'Maywood Tombstone' silenced critics in 1946; career ended by wrecking crew

Thursday, March 29, 2012
The Forest River Colony construction company of Fordville, North Dakota, starts the demolition of the Ag Valley Coop "south house" in Maywood, Nebraska. (Connie Jo Discoe/McCook Daily Gazette)

MAYWOOD, Nebraska -- A front-end loader attached by a steel cable to metal frame-work on the top of grain storage bins eight stories in the air tugged a couple times late Wednesday morning, and what had been the headhouse perched at the top of Ag Valley Coop's "south house" storage bins came crashing to the ground.

The framework didn't put up much of a fight -- the Forest River Colony construction company of Fordville, North Dakota, had already removed its siding, and, throughout the morning Wednesday, Gary Korby and Nevin Maendel severed all its connections to the storage bins' roof with cutting torches before retreating to the ground in a basket suspended from a Korby Construction crane.

On the ground, Martin Maendel operated the front-end loader to bring the frame-work -- twisting and screeching -- to the ground.

After the framework tumbled to the ground, Martin Maendel of Forest River hauled it off to the recycling pile. (Connie Jo Discoe/McCook Daily Gazette)

The removal of the headhouse was one of the preliminary steps in the demolition of the elevator and storage bins.

Using a wrecking ball swinging from a crane, Forest River crews started Monday to chew away at the 17 exterior storage bins. There are nine interior bins.

Charla Werkmeister, manager of Ag Valley Co-Op's Maywood operation, said crews are hammering away at the walls of the reinforced-concrete bins. "They'll keep chipping away until it's all gone," she said Wednesday. The process is expected to take several weeks.

On top of the 80-foot-tall bins, Gary Korby used a torch Wednesday morning to cut connections between the metal framework of the headhouse and the storage bin roof. Also working up-top was Nevin Maendel. (Connie Jo Disco/McCook Dail Gazette)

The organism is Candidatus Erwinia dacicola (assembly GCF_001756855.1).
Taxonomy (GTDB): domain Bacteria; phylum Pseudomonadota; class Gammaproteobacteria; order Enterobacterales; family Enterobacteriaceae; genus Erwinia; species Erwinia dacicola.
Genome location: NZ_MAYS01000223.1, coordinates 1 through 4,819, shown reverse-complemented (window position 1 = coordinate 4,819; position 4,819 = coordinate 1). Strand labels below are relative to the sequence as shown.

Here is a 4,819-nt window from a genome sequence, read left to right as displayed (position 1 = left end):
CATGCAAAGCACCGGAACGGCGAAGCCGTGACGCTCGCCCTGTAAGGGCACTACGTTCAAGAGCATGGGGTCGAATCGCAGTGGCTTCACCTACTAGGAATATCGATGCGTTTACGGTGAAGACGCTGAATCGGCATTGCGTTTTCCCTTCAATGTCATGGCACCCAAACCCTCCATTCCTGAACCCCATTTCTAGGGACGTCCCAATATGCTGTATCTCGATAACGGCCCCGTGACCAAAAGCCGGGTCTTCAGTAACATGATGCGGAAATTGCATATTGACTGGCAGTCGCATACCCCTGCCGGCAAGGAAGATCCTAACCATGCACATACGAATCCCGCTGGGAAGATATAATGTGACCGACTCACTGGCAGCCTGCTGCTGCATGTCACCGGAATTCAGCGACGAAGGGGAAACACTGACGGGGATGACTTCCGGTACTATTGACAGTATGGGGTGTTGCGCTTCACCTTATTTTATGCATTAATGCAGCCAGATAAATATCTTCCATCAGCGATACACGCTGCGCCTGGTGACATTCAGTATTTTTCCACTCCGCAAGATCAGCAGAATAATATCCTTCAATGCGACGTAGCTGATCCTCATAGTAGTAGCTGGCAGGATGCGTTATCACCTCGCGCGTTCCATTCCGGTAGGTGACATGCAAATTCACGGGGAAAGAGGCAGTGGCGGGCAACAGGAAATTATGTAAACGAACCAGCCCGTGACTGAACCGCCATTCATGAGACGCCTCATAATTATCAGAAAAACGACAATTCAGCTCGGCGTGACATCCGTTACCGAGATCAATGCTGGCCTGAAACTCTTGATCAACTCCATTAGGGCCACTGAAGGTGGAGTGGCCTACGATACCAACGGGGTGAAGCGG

Werkmeister said that high winds are a concern; work has been halted -- or the crane lowered -- if the wind is too strong.

To those out-of-the-know about the science of grain elevators, grain storage bins and grain dust, Werkmeister eases concerns about grain dust explosion. "Without confinement, without dust in suspension and without an ignition source, there can be no grain dust explosion," she said.

The elevator and its storage bin annex were built in 1946 for $61,338. Many patrons felt it would never fill, and called it "The Maywood Tombstone." A good harvest that year filled all available storage and silenced the critics.

The diagram shows the arrangement of the elevator and the 25-26 storage bins that could hold 492,000 bushels. The top of the diagram is "east." (Connie Jo Discoe/McCook Daily Gazette)

The elevator and storage bins, however, through the years, have deteriorated to a point where it would cost more for repairs than the facility is worth.

The demolition of the south elevator and grain bins still leaves the Maywood co-op with "right at 2 million bushels" of storage, Werkmeister said.

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